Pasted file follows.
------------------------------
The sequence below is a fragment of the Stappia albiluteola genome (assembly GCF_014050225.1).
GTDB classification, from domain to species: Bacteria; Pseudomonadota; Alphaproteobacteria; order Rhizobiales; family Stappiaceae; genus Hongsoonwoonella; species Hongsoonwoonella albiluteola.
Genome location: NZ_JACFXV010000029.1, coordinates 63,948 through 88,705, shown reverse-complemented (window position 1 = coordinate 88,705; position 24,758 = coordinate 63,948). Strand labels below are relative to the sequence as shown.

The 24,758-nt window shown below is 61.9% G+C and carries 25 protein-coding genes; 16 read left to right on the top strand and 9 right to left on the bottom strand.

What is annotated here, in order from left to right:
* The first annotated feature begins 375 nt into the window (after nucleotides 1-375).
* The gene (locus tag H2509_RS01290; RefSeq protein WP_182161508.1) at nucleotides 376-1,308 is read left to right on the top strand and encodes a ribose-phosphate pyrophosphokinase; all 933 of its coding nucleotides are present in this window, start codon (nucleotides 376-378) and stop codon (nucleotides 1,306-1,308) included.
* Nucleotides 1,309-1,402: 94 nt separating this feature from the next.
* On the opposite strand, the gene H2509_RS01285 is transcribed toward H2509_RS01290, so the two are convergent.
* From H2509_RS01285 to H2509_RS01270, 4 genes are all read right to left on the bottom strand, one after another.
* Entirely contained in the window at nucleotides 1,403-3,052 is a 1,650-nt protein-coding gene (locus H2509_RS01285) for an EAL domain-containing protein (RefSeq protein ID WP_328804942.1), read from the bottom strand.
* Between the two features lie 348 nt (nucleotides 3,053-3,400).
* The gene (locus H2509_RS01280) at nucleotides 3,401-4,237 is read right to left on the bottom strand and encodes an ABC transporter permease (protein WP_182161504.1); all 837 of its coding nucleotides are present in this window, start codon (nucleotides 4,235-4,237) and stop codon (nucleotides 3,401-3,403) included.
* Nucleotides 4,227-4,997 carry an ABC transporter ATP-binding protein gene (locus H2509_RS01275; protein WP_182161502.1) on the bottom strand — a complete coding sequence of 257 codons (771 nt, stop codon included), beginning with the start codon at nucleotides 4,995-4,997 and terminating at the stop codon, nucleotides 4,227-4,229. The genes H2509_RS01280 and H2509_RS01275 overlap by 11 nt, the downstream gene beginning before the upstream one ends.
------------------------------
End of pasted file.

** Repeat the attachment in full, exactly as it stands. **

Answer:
The sequence below is a fragment of the Stappia albiluteola genome (assembly GCF_014050225.1).
GTDB classification, from domain to species: Bacteria; Pseudomonadota; Alphaproteobacteria; order Rhizobiales; family Stappiaceae; genus Hongsoonwoonella; species Hongsoonwoonella albiluteola.
Genome location: NZ_JACFXV010000029.1, coordinates 63,948 through 88,705, shown reverse-complemented (window position 1 = coordinate 88,705; position 24,758 = coordinate 63,948). Strand labels below are relative to the sequence as shown.

The 24,758-nt window shown below is 61.9% G+C and carries 25 protein-coding genes; 16 read left to right on the top strand and 9 right to left on the bottom strand.

What is annotated here, in order from left to right:
* The first annotated feature begins 375 nt into the window (after nucleotides 1-375).
* The gene (locus tag H2509_RS01290; RefSeq protein WP_182161508.1) at nucleotides 376-1,308 is read left to right on the top strand and encodes a ribose-phosphate pyrophosphokinase; all 933 of its coding nucleotides are present in this window, start codon (nucleotides 376-378) and stop codon (nucleotides 1,306-1,308) included.
* Nucleotides 1,309-1,402: 94 nt separating this feature from the next.
* On the opposite strand, the gene H2509_RS01285 is transcribed toward H2509_RS01290, so the two are convergent.
* From H2509_RS01285 to H2509_RS01270, 4 genes are all read right to left on the bottom strand, one after another.
* Entirely contained in the window at nucleotides 1,403-3,052 is a 1,650-nt protein-coding gene (locus H2509_RS01285) for an EAL domain-containing protein (RefSeq protein ID WP_328804942.1), read from the bottom strand.
* Between the two features lie 348 nt (nucleotides 3,053-3,400).
* The gene (locus H2509_RS01280) at nucleotides 3,401-4,237 is read right to left on the bottom strand and encodes an ABC transporter permease (protein WP_182161504.1); all 837 of its coding nucleotides are present in this window, start codon (nucleotides 4,235-4,237) and stop codon (nucleotides 3,401-3,403) included.
* Nucleotides 4,227-4,997 carry an ABC transporter ATP-binding protein gene (locus H2509_RS01275; protein WP_182161502.1) on the bottom strand — a complete coding sequence of 257 codons (771 nt, stop codon included), beginning with the start codon at nucleotides 4,995-4,997 and terminating at the stop codon, nucleotides 4,227-4,229. The genes H2509_RS01280 and H2509_RS01275 overlap by 11 nt, the downstream gene beginning before the upstream one ends.